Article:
REQUIRED READING: The Crisis In Warehouse Lending

Written by Don Schmaltz
on May 01, 2009 No Comments
Categories : Required Reading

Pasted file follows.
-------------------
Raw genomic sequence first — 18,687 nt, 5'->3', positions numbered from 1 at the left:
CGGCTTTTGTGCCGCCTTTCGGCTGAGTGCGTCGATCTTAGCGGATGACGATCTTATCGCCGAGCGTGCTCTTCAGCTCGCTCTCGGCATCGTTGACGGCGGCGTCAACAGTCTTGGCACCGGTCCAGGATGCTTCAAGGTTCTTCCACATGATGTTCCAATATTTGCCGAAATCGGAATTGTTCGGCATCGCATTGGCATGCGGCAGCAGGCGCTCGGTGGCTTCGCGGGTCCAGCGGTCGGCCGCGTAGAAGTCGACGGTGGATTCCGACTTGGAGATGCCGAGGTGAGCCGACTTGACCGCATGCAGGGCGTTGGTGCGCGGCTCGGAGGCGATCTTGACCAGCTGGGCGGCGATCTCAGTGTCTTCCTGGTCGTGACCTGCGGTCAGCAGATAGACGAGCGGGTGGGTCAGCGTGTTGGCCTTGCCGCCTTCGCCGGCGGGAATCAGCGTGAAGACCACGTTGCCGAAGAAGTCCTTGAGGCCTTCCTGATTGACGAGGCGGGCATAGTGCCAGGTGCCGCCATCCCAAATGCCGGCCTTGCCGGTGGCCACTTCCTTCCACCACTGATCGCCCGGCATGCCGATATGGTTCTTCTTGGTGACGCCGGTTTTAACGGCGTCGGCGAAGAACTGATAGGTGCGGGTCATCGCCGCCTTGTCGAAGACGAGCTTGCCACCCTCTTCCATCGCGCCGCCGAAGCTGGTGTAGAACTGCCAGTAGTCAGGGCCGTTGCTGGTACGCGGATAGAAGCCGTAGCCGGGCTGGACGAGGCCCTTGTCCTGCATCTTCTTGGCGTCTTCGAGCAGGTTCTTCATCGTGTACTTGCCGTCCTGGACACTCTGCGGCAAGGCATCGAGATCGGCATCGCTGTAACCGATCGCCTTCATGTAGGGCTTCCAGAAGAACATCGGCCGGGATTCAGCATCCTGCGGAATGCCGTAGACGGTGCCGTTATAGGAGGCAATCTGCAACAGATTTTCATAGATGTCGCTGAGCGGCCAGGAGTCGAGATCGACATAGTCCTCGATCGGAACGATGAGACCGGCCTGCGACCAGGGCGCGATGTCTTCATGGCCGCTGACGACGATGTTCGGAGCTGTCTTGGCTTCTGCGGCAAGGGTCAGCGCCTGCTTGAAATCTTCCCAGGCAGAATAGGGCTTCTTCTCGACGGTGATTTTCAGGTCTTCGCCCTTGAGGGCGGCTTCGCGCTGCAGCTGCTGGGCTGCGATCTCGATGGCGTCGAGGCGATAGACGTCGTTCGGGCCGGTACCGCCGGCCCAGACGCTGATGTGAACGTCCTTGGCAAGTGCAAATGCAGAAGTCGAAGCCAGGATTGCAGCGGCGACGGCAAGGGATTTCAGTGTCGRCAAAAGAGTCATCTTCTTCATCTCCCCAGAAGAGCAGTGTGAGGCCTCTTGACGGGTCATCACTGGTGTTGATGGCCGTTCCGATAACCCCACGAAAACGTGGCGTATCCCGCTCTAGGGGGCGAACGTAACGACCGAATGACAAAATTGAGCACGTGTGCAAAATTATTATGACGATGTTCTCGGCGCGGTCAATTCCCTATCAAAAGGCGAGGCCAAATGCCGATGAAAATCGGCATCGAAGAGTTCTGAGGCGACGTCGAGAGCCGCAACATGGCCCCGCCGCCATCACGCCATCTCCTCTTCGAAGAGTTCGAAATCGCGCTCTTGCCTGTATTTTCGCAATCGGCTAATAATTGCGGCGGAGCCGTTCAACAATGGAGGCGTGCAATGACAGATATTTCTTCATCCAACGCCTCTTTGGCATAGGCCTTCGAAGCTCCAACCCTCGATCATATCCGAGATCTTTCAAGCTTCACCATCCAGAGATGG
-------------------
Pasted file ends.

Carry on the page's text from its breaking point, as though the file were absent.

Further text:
are a serious movie lover, you will recall ‘Network,’ a dark comedy from 1976 about the television news business. In the film, the character of Howard Beale, dubbed the ‘Mad Prophet of the Airwaves,’ was played by Peter Finch in his Oscar-winning performance, and his landmark moment came when he urged television viewers to rush to their windows, stick their heads out and scream, ‘I'm mad as hell, and I'm not going to take this anymore!’ If that character weres a real person in today's world, he would urge the nation's mortgage bankers to do the very same thing – this time, to complain about the lack of warehouse funds available for the industry. Warehouse funds have all but dried up. Once plentiful, the funds the mortgage banking industry needs to remain in business seem to have gone the way of the Oldsmobile, gas wars and the good five-cent cigar. Warehouse funds are like oxygen to our business, and its absence means many companies will not survive much longer before asphyxiation becomes inevitable. What makes it all so frustrating is that there are millions of people out there who want and need loans, but mortgage bankers are unable to serve most of them. It's all a bit convenient, according to the pundits. The federal government invests billions of dollars in bailout funds and wonders why the beneficiaries of their largesse aren't getting the money where it is needed to keep the economy afloat. Reserves are being shored up, high-profile lending is getting some attention and some other areas are seeing some of the effects. But what about the business-to-business priorities? Shouldn't some of these taxpayer dollars be helping businesses that employ and finance the homes of those taxpayers? It's not like a warehouse line is a handout, after all. But it is a vehicle that spells survival or demise for a mortgage bank, and mortgage banks are the prime competitors for the depository institutions in real estate finance. Industry observers are wondering whether this is all a play by the banks to eliminate a prime source of competition, and at the same time, get rid of a lot of mortgage brokers who have been controlling the point of sale for the last 15 or 20 years. With many banks fleeing the wholesale origination sector, mortgage brokers are feeling under siege, and not without justification. They are well accustomed to taking a beating from other sectors of the industry – especially Wall Street – that are seeking to blame them for the current crisis. Even mortgage insurers are getting into the act, with at least one of the major companies refusing to accept third-party originations any longer because, well, they're mad as hell and they're not going to take it anymore. Just as there aren't any credible statistics to show that broker-originated loans are riskier, there aren't very many wholesale lenders out there anymore, either, with the sector drying up like an Arizona sidewalk in July. Mortgage banks have long been a staple in the wholesale lending arena, and with warehousing all but gone, the brokers are left with finicky banks asking for all manner of strange conditions, even for the most plain vanilla of loans. The net effect is that refinances are not happening with anything resembling efficient rapidity, despite the lowest rates for conforming conventionals and the best climate for Federal Housing Administration (FHA) loans in almost a generation. [i][b]Fighting back[/b][/i] The mortgage banking industry isn't taking it sitting down. Technically, it is sitting down, but it is sitting before committees in the halls of Congress and in the Oval Office. The Mortgage Bankers Association (MBA) is taking its case to TARP central, and it expects to be heard. If the economy is to be restarted, the home lending market needs to be revived if vacant properties are to be owned by someone other than a lender and values are to stabilize. In essence, the recovery will remain stalled if mortgage lending isn't given new life – in another word, oxygen. And that won't happen until warehouse funds begin to flow once more. MBA President John Courson is busy educating the Treasury's Timothy Geithner, and the scuttlebutt is that all the lobbyists on the MBA's rolodex are targeting the Federal Reserve and the Federal Housing Finance Agency (FHFA). Not necessarily to influence them, per se, but just to educate them on what a warehouse line is – and once they understand, it is presumed they will appreciate the threat to the industry. Another interesting industry group to follow is the Warehouse Lending Project, a consortium of non-depository mortgage banks that are addressing the shortage by educating government officials and lawmakers. Headed by longtime industry veteran Glen Corso, who is also a former mortgage insurance senior executive, the group seems to be promoting as much creativity and pro-activity as possible to avert an even greater crisis. Industry journalists are having a great deal of fun trying to predict what the future may hold. Some are saying we are just around the corner from having Fannie Mae, Freddie Mac or both offering warehouse lines, putting the frosting on the socialized financial system ‘cake.’ Others are thinking it might be the government-sponsored enterprises buying loan participations in warehouse lines, harking back to the founding days of the secondary market, when participations between savings and loans were the state of the art in secondary marketing. Something has to give, or the mortgage banking industry will face extinction, leaving a handful of huge money center banks to handle the entire financial spectrum for all Americans. And with a non-trivial amount of their ownership vested in the federal government, it begins to look and feel more than a bit Orwellian. As John Courson said in his statement before the House Financial Services Committee last February, ‘Warehouse lending capacity has declined dramatically – from over $200 billion in 2007 to approximately $20 billion to $25 billion in 2008. For the originator that depends solely on warehouse lines of credit, this reduction could reduce liquidity, extinguish their lending business, and adversely impact the consumers in their market, stifling the real estate recovery before it has a chance to get off the ground.’ That's the real issue, regardless of what it does to the mortgage banking community. It threatens the recovery the nation so desperately needs. Some in the industry are picking up the Howard Beale mantle, seeking different ways to provide warehouse lines to retail mortgage banks. They are not doing so with any particular fanfare and their offerings will be initially modest – but it is happening. They will also be conservative on the types of loans allowed in the warehouse, with FHA the obvious choice. Their funding may be coming from nontraditional places, too, which will have effects on their appetites for risk. But in the main, we may see the emergence of new types of commercial finance vehicles to replace the older banking paradigms, and that certainly is not a bad thing. Though new solutions are coming, will they arrive quickly enough to provide the liquidity the industry requires? The voices are growing louder among those in the mortgage banking community, and they are becoming increasingly strident as the industry gets mad as hell, and less inclined to take it anymore. Howard Beale would certainly approve of the commotion, especially as it leads to positive change. [i]Don Schmaltz is a 40-year mortgage industry veteran and CEO of Capital Warehouse Group, a newly formed Maryland-based mortgage warehousing company. He can be reached at dschmaltz@capitalwarehousegroup.c